Paul Bogard’s The End of Night has as much to say about the night sky as it does about the people who live under it. In his search for the last of our nation’s natural darkness, Bogard makes room for everyone from the president of the unlikely Las Vegas Astronomical Society to a woman who, visiting a dark rural area for the first time, exclaimed, “What are all those white dots in the sky?”
The sorry truth is that most of us are scarcely more aware of the night. Light pollution, the phenomenon of excess artificial light swamping the night sky, has only recently came to our attention; it wasn’t until 2001 that an amateur astronomer named John Bortle created a 9 to 1 scale to measure the darkness of skies. In a 9 such as New York City, 98 percent of the stars we should be able to see have been wiped out by light pollution. Most Americans currently live under skies ranging from 9 to 7—“inner-city” to “sub- urban”—and eight out of ten children born today will never see the Milky Way (which requires a “rural” sky of 4 or 3).
In this book, Bogard sets about traveling from 9s in search of 1s, taking his methodology from a Wendell Berry line: “To know the dark, go dark.” He writes, “Along the way, I would chronicle how night has changed, what that means, what we might do about it, and whether we should do anything at all. I wanted to understand especially how artificial light can be both undeniably wonderful, beautiful even, and still pose a long list of costs and concerns.” Refreshingly, the book is hardly a polemic against electric light, as evidenced in Bogard’s balanced and engrossing account of streets before street lighting: “To go out at night was to risk one’s life, whether by a criminal’s hand or a misplaced step.” Rather, Bogard argues that we’ve taken a good thing too far.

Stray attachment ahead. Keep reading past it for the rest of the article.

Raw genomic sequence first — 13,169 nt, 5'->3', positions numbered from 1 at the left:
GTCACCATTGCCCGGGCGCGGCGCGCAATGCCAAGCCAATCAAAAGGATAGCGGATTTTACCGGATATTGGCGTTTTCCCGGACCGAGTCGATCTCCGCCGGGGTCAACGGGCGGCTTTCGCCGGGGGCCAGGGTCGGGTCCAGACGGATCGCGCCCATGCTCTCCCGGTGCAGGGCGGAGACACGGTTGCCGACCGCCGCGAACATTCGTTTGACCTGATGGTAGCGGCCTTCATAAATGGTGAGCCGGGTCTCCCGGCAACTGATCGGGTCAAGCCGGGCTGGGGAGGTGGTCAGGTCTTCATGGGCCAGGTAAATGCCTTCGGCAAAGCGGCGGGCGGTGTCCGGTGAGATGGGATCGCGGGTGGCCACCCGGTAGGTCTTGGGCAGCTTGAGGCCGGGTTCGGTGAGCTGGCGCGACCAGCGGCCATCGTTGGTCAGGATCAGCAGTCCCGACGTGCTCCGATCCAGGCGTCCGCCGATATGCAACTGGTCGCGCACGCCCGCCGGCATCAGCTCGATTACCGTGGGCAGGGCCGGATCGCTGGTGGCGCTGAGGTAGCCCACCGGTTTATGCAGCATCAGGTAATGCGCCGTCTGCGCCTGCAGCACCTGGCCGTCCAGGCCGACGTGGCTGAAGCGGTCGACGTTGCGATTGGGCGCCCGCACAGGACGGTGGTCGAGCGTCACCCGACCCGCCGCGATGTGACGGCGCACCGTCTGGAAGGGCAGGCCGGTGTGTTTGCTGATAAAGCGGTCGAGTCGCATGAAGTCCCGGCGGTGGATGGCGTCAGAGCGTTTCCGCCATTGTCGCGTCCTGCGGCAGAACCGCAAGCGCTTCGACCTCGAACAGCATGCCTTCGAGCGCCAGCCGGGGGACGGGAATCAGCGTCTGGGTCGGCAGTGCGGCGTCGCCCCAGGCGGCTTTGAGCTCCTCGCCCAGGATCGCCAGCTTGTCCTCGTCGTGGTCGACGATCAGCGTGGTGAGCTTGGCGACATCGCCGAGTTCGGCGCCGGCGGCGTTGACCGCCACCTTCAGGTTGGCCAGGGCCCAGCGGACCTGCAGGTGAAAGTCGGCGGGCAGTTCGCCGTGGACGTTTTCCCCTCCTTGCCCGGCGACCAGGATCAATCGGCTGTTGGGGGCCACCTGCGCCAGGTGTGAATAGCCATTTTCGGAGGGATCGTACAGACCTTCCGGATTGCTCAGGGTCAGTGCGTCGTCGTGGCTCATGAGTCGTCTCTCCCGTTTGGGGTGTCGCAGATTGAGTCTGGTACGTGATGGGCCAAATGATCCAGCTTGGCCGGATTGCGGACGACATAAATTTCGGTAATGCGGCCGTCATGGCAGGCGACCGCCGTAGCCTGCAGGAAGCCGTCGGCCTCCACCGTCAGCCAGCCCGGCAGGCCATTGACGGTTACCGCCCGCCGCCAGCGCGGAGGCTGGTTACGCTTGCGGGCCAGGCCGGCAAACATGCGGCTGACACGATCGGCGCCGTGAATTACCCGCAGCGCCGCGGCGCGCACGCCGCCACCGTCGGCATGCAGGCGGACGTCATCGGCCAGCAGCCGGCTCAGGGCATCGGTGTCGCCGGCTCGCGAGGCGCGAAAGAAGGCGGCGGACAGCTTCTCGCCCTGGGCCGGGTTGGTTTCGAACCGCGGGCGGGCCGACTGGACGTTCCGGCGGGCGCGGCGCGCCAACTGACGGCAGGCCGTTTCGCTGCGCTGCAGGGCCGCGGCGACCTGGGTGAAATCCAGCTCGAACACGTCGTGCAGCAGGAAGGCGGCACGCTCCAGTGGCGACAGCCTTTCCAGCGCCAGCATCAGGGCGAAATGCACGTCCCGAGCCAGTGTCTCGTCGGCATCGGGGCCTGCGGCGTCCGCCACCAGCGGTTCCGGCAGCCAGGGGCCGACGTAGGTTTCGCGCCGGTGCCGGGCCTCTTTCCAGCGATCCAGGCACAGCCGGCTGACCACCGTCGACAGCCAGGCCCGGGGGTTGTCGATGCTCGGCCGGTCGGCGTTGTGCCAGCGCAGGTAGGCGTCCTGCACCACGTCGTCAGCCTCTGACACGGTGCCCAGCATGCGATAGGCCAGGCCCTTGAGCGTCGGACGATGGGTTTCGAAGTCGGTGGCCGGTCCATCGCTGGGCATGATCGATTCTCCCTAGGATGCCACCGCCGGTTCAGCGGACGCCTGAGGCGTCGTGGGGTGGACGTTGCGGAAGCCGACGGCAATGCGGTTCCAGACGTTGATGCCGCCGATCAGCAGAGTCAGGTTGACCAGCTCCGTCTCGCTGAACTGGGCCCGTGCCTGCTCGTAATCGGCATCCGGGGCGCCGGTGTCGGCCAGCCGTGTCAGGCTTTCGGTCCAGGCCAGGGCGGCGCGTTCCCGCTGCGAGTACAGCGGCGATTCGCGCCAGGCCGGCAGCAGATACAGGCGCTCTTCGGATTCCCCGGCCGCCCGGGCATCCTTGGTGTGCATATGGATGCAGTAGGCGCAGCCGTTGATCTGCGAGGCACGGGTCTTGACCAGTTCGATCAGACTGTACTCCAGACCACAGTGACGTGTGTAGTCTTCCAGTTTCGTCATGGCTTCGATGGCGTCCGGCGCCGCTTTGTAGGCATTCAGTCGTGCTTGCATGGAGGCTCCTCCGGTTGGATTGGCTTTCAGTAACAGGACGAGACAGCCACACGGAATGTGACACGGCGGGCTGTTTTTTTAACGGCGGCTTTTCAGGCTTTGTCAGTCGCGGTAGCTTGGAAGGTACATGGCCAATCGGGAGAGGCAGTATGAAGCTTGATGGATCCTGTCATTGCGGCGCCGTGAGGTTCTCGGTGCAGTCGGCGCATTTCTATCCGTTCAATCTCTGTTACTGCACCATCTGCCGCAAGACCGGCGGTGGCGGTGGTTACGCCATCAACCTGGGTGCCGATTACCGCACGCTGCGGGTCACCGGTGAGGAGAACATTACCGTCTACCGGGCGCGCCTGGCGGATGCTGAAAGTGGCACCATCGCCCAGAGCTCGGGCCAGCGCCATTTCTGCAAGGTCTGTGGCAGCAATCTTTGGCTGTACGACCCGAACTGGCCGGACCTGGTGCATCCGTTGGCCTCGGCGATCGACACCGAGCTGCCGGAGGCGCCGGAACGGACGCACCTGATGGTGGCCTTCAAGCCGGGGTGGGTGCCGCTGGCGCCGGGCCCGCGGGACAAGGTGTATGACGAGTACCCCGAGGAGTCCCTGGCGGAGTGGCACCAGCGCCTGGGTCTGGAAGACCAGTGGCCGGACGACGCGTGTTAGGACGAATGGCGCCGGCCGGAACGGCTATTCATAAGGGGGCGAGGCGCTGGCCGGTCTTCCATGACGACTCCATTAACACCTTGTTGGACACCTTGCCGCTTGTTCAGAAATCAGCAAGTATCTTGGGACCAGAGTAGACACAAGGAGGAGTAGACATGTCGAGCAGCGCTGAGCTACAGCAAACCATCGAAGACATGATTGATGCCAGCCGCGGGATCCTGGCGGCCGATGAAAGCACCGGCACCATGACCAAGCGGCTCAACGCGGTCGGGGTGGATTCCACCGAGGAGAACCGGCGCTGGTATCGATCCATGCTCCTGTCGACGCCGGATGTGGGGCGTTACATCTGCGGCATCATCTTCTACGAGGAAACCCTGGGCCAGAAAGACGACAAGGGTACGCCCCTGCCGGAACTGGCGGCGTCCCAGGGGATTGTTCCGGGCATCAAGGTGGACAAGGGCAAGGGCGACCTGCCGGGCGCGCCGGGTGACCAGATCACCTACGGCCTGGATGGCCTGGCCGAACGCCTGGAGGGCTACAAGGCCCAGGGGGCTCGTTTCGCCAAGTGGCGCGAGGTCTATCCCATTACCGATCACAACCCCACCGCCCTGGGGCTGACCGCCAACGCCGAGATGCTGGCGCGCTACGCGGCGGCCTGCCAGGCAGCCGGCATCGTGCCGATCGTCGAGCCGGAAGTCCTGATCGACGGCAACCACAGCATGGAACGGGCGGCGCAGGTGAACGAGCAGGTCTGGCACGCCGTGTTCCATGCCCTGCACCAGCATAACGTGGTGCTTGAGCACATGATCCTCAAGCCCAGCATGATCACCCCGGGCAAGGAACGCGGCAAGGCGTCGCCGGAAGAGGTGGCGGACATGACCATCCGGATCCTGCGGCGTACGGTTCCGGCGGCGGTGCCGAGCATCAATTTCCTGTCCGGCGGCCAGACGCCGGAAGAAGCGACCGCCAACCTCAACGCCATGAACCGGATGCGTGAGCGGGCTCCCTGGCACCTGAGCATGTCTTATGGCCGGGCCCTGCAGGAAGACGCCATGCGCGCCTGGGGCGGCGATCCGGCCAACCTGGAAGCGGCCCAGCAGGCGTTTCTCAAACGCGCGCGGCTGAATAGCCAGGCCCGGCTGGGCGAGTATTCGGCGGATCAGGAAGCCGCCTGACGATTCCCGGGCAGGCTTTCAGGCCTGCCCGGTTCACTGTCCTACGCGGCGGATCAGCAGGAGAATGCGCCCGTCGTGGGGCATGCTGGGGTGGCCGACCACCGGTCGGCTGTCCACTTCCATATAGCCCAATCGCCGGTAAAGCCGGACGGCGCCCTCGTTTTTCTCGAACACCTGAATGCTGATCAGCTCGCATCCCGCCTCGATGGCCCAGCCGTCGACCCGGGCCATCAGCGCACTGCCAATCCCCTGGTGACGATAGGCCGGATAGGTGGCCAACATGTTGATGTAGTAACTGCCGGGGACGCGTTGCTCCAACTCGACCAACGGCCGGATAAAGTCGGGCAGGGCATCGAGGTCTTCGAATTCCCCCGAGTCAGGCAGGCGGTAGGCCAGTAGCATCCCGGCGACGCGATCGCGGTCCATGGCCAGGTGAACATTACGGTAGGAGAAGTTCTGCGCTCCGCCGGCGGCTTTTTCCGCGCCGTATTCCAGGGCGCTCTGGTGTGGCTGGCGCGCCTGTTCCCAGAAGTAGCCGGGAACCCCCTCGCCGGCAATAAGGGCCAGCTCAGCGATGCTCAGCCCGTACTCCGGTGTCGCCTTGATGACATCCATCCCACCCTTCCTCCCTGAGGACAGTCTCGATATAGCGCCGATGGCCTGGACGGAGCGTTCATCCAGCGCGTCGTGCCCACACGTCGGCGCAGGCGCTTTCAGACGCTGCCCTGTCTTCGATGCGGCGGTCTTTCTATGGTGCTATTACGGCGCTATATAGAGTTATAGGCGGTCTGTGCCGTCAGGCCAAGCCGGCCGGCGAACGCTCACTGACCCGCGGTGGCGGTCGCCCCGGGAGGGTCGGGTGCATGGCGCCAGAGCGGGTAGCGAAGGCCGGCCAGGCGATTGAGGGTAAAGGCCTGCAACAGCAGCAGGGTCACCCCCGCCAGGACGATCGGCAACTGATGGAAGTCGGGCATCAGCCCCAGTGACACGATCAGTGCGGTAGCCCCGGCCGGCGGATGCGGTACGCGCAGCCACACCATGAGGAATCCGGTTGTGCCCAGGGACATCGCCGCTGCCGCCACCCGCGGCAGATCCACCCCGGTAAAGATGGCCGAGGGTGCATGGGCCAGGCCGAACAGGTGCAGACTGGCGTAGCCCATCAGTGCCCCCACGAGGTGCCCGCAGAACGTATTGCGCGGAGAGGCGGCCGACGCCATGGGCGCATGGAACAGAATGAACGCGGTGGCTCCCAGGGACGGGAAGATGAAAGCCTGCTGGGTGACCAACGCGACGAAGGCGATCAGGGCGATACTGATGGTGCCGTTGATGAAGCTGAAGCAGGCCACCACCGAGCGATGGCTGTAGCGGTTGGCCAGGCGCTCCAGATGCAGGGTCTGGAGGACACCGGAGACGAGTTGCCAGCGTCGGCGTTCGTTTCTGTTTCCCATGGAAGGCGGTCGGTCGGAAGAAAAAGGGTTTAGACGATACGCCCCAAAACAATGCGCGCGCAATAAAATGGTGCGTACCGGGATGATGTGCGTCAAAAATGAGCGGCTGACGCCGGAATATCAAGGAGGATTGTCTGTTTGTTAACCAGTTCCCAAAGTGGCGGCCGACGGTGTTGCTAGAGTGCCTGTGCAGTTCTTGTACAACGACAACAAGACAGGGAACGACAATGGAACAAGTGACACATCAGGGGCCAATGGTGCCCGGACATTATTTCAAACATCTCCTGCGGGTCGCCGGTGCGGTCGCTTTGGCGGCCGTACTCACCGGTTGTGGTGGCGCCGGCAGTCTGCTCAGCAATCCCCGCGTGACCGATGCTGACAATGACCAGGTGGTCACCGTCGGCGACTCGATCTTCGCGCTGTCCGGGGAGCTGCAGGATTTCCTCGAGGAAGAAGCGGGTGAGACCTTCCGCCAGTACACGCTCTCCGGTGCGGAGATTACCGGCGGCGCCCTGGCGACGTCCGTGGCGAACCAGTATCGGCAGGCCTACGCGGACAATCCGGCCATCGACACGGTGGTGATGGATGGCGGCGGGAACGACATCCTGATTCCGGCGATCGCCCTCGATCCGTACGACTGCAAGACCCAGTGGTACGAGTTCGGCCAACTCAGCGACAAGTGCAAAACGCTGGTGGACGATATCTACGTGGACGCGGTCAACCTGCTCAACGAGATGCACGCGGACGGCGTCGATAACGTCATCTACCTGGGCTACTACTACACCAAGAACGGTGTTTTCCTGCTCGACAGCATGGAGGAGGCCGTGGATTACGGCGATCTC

Most streetlights, for example, are far brighter than they ought to be; drivers’ eyes don’t have sufficient time to adjust between the alternating super bright and dark patches along the road. Bogard explains, “In dimly lit situations, our pupil expands, our iris relaxes, and thirty times more light can enter our eye.” Glare reduces contrast, which hampers the human eye’s ability to see (consider how old prison uniforms featured black and white stripes to maximize contrast). Alan Lewis, optometrist and former president of the Illuminating Engineering Society of North America, vouches that about 80 percent of streetlights are badly designed, making them contrast-reducing glare sources. In other words, we would be able to see just as well, if not better, in lower light levels “that would allow the stars back into our skies and make our streets safer by eliminating glare.”
Perhaps Bogard’s most challenging claim is that bright lights do little to deter crime. He cites numerous studies, including a 2000 study conducted by the city of Chicago, which have found little or no statistically significant evidence that street lighting decreases crime. Bogard adds, “The joke I heard in London is that criminals actually prefer to work in well-lighted areas because they, too, feel safer. Studies bear this out: Light allows criminals to choose their victims, locate escape routes, and see their surroundings.” Bogard’s evidence is interesting, but he misses the opportunity to strengthen his argument by engaging more with his opponents—for example, the recent case of Oakland, California attributing a spike in crime to the dimming of streetlights in 2011.
All told, the current state of our street lighting may have less to do with our safety than with energy companies’ preference for not letting their generators stand idle at night. In a similar vein, Bogard notes that gas stations, shopping malls, and other retail establishments are not lit primarily for safety, but to attract business. Over the years, lighting has grown brighter across the board, with no single building wishing to appear dimmer and less inviting by contrast. In the words of Roger Narboni, a lighting designer in Paris, we are addicts of electric light, oblivious to the waste and ugliness we create.